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Mackenzie's Javasky retiring


Jerry Javasky, an award-winning manager who oversees Mackenzie Financial Corp.'s $8-billion Ivy fund family, will retire at the end of March.

Paul Musson, who has been part of the Ivy management team since 2000, will take over from the 56-year-old media-shy manager next month.

Mackenzie expects to negotiate an agreement with Mr. Javasky to be an outside adviser for "an indefinite period," said David Feather, president of Mackenzie's fund arm.

Mr. Javasky gave his notice to leave within the "last couple of weeks," Mr. Feather said in an interview. "He is not leaving for health reasons ... Family is one thing, but there are other things he has an interest in."

Even though Mr. Javasky's name is on all Ivy funds, he started a succession process a few years ago by putting various managers on the funds, Mr. Feather said.

Mr. Javasky, however, has been more closely identified as manager of Mackenzie Ivy Canadian. The fund, once a darling among financial advisers, has struggled in recent years because it did not own hot commodity stocks. The fund has $2.1-billion in assets - down from $5.5-billion in 1999.

During the recent bear market, the conservatively managed fund has outperformed its peers. It lost 16 per cent in 2008 versus a 33-per-cent loss for the S&P/TSX composite index, including reinvested dividends. Over 10 years, however, the fund posted an average annual return of 2.8 per cent, compared with 5.3 per cent for the index.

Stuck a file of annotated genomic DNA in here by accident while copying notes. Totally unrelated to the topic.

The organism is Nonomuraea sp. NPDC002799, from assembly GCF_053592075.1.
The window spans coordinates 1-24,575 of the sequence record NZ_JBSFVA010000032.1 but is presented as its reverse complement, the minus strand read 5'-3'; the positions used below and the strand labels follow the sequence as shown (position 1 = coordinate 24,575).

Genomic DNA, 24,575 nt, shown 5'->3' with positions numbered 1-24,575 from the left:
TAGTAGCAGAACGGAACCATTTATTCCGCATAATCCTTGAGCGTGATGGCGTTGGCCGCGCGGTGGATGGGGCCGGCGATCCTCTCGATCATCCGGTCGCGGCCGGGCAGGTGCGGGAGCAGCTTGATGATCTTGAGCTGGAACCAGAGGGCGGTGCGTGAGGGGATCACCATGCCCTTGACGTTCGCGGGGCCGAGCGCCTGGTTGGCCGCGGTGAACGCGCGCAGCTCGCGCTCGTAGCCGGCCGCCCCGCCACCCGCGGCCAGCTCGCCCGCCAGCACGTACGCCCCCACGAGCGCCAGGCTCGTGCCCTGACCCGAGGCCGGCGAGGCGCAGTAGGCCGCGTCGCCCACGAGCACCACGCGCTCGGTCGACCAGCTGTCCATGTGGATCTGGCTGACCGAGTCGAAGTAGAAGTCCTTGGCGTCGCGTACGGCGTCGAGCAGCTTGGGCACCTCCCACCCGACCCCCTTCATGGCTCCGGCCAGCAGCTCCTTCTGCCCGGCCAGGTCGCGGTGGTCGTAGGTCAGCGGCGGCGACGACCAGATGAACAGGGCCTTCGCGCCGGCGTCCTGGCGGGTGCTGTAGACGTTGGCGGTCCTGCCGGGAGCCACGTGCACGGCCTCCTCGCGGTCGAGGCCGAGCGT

The $2.1-billion Mackenzie Ivy Foreign Equity Fund fared better in 2008, losing only 6.7 per cent in 2008. It has an average annual return of 2.9 per cent over 10 years.

Mr. Javasky joined Mackenzie in 1992, and was chosen fund manager of the year in 1998 and 2002 at the Canadian Investment Awards. His team includes Mr. Musson, Stephanie Griffiths, David Arpin, Abe Gottesman and Matt Moody.

Independent fund analyst Dan Hallett said Mr. Javasky's resignation during the registered retirement savings plan (RRSP) season is a bit of surprise. Mackenzie could face a "marketing challenge" given Mr. Javasky's profile among loyal advisers, he said.

Mr. Hallett said he has never recommended Mackenzie Ivy Canadian because of what he perceived as "inconsistencies" between the fund's value approach and stock picks like Nortel Networks Corp. in 1999.

But independent analyst Peter Loach does not believe that Mr. Javasky's departure will be a problem. "There is no doubt he has created a team which subscribes to the Ivy philosophy," he said. "It's not like he is going to a competitor."

© 2007 The Globe and Mail. All rights reserved.

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